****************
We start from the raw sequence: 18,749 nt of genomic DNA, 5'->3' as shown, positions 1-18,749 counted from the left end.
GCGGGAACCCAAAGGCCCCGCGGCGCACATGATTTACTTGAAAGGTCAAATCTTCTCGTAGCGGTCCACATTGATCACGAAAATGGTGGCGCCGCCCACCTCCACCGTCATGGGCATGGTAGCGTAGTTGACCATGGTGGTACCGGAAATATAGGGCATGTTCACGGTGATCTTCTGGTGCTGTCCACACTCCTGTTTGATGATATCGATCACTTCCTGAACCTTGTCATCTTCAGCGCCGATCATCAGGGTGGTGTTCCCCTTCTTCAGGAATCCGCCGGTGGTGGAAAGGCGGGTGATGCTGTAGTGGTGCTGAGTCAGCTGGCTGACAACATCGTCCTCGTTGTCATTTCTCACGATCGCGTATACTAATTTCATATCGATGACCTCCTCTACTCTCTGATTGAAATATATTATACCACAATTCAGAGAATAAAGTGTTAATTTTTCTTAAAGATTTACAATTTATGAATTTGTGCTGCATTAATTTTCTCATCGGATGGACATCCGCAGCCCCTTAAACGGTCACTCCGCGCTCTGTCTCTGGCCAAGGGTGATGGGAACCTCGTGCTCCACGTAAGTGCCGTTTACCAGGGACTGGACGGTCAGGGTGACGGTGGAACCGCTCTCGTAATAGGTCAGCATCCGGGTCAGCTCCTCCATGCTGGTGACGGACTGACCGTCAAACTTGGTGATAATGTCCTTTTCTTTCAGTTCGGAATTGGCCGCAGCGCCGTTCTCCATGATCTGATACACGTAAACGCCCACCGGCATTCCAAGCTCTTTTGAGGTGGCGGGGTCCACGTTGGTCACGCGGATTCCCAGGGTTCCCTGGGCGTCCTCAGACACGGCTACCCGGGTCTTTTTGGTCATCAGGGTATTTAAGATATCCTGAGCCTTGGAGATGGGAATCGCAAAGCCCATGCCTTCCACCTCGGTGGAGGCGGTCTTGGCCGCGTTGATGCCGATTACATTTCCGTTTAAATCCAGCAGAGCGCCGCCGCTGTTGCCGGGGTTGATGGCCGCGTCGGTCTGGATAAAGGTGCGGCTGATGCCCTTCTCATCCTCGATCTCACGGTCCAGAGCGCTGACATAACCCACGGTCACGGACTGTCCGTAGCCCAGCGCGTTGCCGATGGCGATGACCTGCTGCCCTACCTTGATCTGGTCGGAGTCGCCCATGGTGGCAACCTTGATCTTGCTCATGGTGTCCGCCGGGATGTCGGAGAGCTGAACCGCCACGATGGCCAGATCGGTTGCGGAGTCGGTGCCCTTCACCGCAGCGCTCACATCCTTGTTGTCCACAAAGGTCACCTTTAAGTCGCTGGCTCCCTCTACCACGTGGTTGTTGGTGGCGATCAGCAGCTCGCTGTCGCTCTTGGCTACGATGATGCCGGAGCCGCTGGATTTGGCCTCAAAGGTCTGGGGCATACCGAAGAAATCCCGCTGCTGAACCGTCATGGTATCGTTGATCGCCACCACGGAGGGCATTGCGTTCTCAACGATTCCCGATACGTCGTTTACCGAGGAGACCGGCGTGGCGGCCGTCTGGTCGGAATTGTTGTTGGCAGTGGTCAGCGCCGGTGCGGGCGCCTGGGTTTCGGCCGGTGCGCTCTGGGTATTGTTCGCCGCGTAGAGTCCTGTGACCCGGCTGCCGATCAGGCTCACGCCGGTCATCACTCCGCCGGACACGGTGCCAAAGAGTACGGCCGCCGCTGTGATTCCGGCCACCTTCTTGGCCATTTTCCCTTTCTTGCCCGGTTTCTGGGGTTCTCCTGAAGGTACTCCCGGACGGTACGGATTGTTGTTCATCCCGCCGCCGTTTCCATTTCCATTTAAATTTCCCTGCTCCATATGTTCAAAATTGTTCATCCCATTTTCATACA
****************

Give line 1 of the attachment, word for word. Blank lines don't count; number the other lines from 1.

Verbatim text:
We start from the raw sequence: 18,749 nt of genomic DNA, 5'->3' as shown, positions 1-18,749 counted from the left end.